What is Fiber Optic Media Converter?
A fiber media converter is a simple networking device that make it possible to connect two dissimilar media types such as twisted pair with fiber optic cabling, as shown in this picture.
Twisted pair cable, coaxial cable and other copper cabling can only support limited length before signal becomes too weak. On the other hand, optical signal can propagate in fiber cables for very long distance before signal becomes too degraded. So fiber optic cable is used to extend the network, from 2000 meters up to 120 km.
A fiber optic media converter has two interfaces. One interface is the local electronic interface, may it be a RJ45 Ethernet, or RS-232 serial data interface. The other interface is usually a duplex fiber interface with ST, SC, or LC connectors.
One of the optic port is the optical transmitter. The transmitter accepts coded electronic pulse information coming from copper wire. It then processes and translates that information into equivalently coded light pulses. A light-emitting diode (LED) or an injection-laser diode (ILD) can be used for generating the light pulses. Using a lens, the light pulses are coupled into the fiber optic cable and transmit down the line.
Once the light pulses reach their destination they are channeled into the optical receiver port of the media converter on the other end. The optical receiver converts it to an electrical signal containing the information coded on the light at the transmitting end.
There are many advantages of using fiber optic media converters to extend your network.
Fiber optic signals are immune to RFI, EMI, and ground differential. They support very long distance, from 2000 meters with multimode fiber, up to 120 kilometers with single mode fiber.
So fiber optic media converters are ideal for commercial and industrial environment, such as shop floor and substation environments, where EMI and RFI are serious problems.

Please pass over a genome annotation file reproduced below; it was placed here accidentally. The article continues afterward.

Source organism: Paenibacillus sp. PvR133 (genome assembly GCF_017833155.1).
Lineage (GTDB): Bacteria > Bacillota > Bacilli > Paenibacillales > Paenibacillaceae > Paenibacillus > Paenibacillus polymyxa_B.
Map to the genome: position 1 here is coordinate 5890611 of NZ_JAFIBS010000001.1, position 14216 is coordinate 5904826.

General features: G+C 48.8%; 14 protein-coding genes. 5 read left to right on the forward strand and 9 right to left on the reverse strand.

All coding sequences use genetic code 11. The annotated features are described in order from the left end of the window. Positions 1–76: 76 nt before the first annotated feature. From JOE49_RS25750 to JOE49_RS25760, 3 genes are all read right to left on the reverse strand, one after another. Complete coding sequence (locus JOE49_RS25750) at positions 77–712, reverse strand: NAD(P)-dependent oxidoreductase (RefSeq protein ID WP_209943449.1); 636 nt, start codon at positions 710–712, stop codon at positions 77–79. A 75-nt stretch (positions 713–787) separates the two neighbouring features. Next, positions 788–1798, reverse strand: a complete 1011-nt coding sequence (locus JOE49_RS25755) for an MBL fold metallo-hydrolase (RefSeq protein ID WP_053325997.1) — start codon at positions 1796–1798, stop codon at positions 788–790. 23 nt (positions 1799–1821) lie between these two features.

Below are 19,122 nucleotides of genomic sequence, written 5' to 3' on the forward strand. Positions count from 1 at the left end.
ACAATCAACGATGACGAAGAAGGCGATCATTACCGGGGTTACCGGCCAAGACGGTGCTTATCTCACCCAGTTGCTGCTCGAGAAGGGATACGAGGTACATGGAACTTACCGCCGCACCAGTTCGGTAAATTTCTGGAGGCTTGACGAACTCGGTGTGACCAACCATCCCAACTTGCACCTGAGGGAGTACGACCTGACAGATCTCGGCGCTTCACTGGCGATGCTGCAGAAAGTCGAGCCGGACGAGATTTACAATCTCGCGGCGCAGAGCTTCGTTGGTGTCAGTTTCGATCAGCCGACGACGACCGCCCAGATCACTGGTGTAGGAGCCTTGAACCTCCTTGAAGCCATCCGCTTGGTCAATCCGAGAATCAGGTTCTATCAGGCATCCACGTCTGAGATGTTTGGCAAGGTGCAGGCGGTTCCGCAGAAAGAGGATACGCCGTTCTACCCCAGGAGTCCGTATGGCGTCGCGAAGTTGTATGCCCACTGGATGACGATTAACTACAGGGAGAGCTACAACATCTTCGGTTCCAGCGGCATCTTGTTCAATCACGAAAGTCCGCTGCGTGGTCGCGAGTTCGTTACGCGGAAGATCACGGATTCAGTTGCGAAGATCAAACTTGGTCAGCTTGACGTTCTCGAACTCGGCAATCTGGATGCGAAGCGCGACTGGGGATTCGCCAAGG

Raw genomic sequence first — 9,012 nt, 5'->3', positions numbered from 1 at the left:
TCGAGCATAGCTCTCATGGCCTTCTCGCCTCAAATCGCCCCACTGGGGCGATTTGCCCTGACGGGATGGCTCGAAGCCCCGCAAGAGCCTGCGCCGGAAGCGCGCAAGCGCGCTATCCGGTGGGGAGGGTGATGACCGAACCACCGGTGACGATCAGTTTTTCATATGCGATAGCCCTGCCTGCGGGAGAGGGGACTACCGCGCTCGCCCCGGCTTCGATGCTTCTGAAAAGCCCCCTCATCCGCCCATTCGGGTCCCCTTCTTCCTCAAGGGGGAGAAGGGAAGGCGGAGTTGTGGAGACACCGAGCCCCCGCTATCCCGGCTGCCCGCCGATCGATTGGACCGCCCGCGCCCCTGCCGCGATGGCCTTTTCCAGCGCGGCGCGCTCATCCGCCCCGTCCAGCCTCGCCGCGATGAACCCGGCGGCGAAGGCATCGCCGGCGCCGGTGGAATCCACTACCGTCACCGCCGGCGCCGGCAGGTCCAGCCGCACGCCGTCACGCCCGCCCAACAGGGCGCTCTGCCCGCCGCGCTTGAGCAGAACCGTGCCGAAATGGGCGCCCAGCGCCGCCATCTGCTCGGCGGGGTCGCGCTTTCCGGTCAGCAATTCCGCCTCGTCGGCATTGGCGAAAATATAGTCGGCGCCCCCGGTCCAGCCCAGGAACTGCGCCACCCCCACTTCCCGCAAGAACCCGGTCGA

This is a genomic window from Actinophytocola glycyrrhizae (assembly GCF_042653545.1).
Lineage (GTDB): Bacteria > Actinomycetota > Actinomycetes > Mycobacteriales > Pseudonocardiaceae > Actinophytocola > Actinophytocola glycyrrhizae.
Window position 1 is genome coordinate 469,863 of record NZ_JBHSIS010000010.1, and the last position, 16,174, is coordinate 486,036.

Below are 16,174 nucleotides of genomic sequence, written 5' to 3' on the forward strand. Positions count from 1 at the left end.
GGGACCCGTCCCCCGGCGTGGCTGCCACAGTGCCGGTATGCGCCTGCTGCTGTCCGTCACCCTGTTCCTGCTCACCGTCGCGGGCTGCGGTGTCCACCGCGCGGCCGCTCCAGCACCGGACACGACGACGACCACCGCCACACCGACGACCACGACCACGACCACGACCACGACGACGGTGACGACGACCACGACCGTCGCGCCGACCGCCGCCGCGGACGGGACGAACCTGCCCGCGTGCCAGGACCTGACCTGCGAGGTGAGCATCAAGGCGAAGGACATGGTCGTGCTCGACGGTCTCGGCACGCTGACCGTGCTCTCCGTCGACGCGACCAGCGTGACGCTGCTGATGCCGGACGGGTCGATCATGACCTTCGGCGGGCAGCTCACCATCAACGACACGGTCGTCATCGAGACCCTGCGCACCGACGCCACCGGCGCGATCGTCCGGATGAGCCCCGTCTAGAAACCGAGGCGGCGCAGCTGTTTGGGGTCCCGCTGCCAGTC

For this reason, engineers are now using Fiber Ethernet to extend transmission distance and protect data from the effects of EMI, or even Gigabit Ethernet to provide increased bandwidth.
Fiber media converters support many different data communication protocols including Ethernet, Fast Ethernet, Gigabit Ethernet, T1/E1/J1, DS3/E3, serial data links such as RS-232, RS422, RS485, USB extender, Plain Old Telephone Service, or general purpose media converters which can support HDTV, MPEG encoder, Video-On-Demand, etc.
In the market there are two basic types of media converters. A “True Media Converter” basically converts communications on a bit-by-bit basis. After one bit is received it is transmitted in the other format (copper or fiber-optic). This is in contrast to a switch which receives an entire frame of Ethernet before forwarding can begin.
A non-true media converter, or switched media converter, is simply an Ethernet switch that contains one RJ-45 port (copper port) and one fiber-optic port. This media converter will wait for an entire frame to be received before forwarding can begin.
There are a couple of problems with non-true or switched media converters.
The first problem is increased latency. The other problem is when using switched media converters in redundant systems such as IEEE 802.1D RSTP.
Many converters on the market today are switched media converters.
One very important reminder — Your should almost always use media converters in pairs from the same brand the same model.
Consider what happens if the copper cable connecting the switch on the left with the media converter gets unplugged unexpectedly. In this case, the switch on the right will have no idea what has happened, and even though the connection has been disconnected the network will continue on its merry way assuming that the connection is still viable. This is where Link Fault Pass-through (LFP) comes in. The detailed operation of LFP is illustrated in the right figure.
Image 1: Normal operation of the two media converters.
Image 2: Copper cable to converter A gets disconnected.
Image 3: Converter A disables the connection to converter B.
Image 4: Converter B disables its copper connection.
Image 5: Converter B disables the connection to converter A.
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